They are polished in a nice sparkly way…
You can easily turn the bezel around so it “unlocks”. It could not be simpler or easier. The whole movement drops out of the case without any confusion. That means all components can be shuffled around in a matter of seconds.
Assuming you only have one case — you can choose the watch-body in either silver or rose gold plated — that element will remain the only necessary constant of your design (although you could just as easily build a design around a single dial/movement capsule if you prefer). The corners of the cases are decorated in an unusual fashion. They are finished in a nice sparkly way (a bit like tiny diamonds). Penarosa calls this a “frosted-gold finish”. It’s not quite the level of frosting seen from Audemars Piguet, but, from a distance, it achieves a similar effect.
Quartz movement inside
I was looking at it, trying to figure out, how to set the time. After changing the bezel for the first time, I finally realized how the whole mechanism works, and to be honest: It is incredibly easy. I almost blushed! After taking the bezel off you can just flip the whole dial/movement capsule out. And there it is — the crown clearly presenting itself to the user.
Admittedly, the dial/movement capsule doesn’t look that impressive when removed from its more decorative housing, but it is incredibly intuitive to operate. And this simplicity has a hidden benefit. It should be very easy for a third party watch technician to change your battery should it run flat.
Straps all over the place
Even though I am not the cutest person on this planet — and trust me, my boyfriend would definitely agree upon that — I do love nice cakes. Especially when they appear pastel-colored. So that lovely composition of colors reminded me immediately of a beautifully decorated cupcake.
…I’m very happy about it.
Penarosa decided to offer the watch with nine different straps to choose from. The pastel-colored Italian calf is my favorite style. The baby blue one looks great against the champagne dial and pink bezel and was my first choice. The second? The lilac in the same material.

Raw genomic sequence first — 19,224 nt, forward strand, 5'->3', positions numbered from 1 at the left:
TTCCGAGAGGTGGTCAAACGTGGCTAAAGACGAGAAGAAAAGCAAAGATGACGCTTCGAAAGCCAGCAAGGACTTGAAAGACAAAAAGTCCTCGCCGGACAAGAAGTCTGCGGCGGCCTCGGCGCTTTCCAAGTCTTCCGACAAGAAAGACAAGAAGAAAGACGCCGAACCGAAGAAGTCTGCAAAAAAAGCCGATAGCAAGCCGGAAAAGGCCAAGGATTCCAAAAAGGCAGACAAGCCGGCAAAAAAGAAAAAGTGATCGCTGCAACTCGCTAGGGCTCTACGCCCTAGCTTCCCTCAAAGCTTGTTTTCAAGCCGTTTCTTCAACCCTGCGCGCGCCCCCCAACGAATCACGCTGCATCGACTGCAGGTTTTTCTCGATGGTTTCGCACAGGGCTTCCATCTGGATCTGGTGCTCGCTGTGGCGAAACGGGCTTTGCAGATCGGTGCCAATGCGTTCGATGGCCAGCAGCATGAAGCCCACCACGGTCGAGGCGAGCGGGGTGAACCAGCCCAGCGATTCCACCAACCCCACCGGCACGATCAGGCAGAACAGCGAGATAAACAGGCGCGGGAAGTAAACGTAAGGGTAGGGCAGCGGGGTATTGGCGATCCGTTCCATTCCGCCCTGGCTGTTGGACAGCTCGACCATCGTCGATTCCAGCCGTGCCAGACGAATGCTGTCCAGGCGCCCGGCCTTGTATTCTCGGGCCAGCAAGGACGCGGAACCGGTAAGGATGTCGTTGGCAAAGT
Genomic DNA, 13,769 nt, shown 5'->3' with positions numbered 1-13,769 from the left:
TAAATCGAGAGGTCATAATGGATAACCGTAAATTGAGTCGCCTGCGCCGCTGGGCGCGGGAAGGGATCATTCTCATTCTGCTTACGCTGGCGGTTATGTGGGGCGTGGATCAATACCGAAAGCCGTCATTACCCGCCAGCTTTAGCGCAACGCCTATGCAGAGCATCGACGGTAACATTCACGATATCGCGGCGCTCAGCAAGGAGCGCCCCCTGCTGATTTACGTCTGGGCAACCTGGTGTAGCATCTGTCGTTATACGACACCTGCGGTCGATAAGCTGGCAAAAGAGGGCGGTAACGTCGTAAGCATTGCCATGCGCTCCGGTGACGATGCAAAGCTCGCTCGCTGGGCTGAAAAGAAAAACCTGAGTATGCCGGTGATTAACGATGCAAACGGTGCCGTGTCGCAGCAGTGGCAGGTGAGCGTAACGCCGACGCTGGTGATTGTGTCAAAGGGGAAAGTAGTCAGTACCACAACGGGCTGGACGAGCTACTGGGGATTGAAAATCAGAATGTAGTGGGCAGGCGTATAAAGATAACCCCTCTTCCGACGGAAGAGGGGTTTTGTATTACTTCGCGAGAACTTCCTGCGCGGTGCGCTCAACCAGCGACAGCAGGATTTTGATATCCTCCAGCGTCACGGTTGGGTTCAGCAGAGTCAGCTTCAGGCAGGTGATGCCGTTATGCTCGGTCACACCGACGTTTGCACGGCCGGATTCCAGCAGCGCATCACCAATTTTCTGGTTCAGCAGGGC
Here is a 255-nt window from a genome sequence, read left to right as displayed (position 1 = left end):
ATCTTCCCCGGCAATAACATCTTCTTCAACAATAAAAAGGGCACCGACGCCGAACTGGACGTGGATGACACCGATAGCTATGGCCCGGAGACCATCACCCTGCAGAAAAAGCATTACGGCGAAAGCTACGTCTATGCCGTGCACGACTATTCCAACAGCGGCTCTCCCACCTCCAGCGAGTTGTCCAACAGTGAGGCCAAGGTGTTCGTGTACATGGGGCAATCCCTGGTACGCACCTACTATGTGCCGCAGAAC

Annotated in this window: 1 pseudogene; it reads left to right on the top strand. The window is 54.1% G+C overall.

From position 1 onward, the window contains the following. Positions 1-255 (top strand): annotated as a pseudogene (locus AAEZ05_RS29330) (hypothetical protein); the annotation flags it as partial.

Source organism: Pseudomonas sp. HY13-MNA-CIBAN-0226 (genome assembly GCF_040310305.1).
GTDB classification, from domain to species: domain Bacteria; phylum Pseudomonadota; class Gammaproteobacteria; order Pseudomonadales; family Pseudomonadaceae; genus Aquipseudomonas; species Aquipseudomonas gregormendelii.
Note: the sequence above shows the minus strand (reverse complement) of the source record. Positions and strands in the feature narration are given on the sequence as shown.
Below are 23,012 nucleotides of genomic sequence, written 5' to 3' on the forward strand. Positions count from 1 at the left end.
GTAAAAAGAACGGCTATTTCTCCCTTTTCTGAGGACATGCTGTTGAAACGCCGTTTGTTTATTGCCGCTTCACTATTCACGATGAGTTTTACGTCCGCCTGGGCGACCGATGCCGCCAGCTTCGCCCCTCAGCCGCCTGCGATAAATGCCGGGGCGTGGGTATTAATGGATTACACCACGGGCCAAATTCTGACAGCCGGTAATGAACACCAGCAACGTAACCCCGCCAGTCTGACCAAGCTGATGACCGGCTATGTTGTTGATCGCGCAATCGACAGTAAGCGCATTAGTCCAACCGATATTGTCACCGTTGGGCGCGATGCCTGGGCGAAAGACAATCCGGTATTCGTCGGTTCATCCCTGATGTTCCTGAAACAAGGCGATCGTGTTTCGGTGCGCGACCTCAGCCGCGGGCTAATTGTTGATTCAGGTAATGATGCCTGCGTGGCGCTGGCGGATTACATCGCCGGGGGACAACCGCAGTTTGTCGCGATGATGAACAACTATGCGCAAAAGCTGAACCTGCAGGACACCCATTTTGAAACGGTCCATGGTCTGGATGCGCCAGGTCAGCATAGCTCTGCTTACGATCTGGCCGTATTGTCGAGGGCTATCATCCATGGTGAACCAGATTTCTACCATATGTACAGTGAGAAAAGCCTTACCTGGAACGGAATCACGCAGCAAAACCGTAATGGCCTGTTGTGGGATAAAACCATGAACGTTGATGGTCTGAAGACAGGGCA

I’m not at all a fan of alligator straps at the best of times. And so the shiny white alligator I got to test drive was not for me. Perhaps unsurprisingly, the alligator straps are the most expensive option. Happily (for once) my tastes align with the budget option. It isn’t very often that happens, but in this case, I’m very happy about it.
Fashion on your wrist
The Penarosa range starts at €725. This is like the “basic“ model with a calf leather strap (my preference). Considering it is powered by a quartz movement it is not the cheapest watch I’ve ever seen in my life, but when thinking about shoes I bought for about €300, the Penarosa watch suddenly seems a good value product with a lot of scope. Refreshing the design if you ever get bored is a piece of cake. And it also happens to be a lot of fun in the process. Learn more here.
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About the author
Franziska Bücker is a PR Consultant working for a well-known agency in Dresden, Germany. Her interest in watches was stoked by a stint working in the International Sales Department of NOMOS Glashütte. Her interests go beyond the aesthetic appeal and… read more